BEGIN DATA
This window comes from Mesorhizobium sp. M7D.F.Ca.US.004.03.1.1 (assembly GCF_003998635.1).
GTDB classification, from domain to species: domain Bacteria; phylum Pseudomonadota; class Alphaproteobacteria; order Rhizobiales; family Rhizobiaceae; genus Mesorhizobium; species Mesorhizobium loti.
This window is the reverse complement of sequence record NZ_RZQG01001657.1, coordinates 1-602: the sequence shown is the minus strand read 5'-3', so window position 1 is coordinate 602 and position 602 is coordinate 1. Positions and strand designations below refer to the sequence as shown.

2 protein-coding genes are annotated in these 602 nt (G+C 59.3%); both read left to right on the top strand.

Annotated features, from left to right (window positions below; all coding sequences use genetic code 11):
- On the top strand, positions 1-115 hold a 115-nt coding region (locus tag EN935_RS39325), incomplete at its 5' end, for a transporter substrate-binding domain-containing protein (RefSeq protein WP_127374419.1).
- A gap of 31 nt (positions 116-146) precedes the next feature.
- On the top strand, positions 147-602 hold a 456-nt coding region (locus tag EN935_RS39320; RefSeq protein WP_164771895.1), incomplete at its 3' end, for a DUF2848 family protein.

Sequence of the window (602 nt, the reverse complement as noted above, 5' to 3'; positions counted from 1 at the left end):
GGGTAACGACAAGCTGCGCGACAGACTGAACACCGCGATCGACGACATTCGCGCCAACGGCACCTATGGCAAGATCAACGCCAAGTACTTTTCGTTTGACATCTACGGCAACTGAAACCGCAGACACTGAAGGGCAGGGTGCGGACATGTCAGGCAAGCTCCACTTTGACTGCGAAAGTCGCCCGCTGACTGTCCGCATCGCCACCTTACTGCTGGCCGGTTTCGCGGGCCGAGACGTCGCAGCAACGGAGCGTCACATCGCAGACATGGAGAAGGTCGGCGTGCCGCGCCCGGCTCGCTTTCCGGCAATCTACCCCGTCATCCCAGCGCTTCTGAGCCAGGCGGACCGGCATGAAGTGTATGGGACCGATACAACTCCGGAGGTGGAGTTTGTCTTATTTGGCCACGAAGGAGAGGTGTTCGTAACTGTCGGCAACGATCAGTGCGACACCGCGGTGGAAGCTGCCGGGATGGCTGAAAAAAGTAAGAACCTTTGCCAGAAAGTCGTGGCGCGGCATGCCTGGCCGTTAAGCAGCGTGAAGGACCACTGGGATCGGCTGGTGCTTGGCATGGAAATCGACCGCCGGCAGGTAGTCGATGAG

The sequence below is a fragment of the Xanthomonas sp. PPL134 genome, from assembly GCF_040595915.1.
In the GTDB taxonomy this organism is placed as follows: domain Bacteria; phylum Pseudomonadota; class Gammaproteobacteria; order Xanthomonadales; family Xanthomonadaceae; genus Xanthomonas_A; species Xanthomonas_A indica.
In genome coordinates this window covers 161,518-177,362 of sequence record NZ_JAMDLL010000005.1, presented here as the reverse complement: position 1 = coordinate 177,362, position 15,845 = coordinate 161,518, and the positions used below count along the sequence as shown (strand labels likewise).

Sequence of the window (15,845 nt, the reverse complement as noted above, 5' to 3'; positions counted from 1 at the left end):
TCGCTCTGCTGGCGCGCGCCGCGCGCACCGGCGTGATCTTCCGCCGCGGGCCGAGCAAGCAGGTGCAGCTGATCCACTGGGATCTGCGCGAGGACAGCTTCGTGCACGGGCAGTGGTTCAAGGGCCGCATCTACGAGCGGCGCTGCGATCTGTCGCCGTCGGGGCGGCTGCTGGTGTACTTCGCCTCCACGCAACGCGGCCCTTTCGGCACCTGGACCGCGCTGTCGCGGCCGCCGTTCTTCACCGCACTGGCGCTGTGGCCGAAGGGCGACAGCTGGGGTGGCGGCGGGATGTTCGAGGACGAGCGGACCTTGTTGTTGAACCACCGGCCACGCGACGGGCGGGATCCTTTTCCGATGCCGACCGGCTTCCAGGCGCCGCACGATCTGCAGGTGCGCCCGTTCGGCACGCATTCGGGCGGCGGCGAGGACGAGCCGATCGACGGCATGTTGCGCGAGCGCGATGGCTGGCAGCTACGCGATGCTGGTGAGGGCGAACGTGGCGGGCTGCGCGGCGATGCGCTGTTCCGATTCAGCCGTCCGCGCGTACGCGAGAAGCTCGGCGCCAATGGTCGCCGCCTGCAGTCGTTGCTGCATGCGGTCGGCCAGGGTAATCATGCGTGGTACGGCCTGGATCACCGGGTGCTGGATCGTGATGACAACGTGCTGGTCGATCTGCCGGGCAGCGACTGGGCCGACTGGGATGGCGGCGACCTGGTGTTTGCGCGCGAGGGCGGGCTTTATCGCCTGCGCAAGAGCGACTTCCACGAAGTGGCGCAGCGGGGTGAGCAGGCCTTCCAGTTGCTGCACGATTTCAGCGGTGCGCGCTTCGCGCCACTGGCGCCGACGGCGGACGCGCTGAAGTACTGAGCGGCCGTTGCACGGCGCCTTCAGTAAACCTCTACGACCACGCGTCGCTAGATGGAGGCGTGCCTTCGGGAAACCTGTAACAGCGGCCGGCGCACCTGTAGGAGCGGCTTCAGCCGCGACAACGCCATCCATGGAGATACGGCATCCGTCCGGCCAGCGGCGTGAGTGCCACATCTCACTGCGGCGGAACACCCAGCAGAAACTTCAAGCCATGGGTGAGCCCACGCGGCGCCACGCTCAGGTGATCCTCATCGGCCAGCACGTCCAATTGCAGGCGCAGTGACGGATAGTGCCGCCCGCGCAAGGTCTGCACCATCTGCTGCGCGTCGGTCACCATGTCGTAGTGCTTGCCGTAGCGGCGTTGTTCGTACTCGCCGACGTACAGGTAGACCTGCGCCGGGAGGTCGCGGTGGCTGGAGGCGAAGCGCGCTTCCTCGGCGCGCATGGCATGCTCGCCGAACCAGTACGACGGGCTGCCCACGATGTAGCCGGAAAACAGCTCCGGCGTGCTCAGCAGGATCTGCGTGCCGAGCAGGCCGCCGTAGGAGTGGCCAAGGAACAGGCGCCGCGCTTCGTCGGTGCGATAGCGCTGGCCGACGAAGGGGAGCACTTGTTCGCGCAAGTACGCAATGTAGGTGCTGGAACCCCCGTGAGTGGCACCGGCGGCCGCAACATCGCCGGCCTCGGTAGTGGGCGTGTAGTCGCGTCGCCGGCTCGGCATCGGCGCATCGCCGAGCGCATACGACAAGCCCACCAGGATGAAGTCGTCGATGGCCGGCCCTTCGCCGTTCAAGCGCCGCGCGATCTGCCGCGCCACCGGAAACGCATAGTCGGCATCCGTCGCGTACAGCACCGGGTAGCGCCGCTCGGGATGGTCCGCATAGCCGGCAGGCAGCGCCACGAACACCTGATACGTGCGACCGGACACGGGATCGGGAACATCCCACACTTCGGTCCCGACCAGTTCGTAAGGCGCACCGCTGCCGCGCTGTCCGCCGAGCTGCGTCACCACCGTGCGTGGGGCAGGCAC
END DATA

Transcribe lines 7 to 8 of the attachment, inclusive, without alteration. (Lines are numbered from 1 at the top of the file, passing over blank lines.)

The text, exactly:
- A gap of 31 nt (positions 116-146) precedes the next feature.
- On the top strand, positions 147-602 hold a 456-nt coding region (locus tag EN935_RS39320; RefSeq protein WP_164771895.1), incomplete at its 3' end, for a DUF2848 family protein.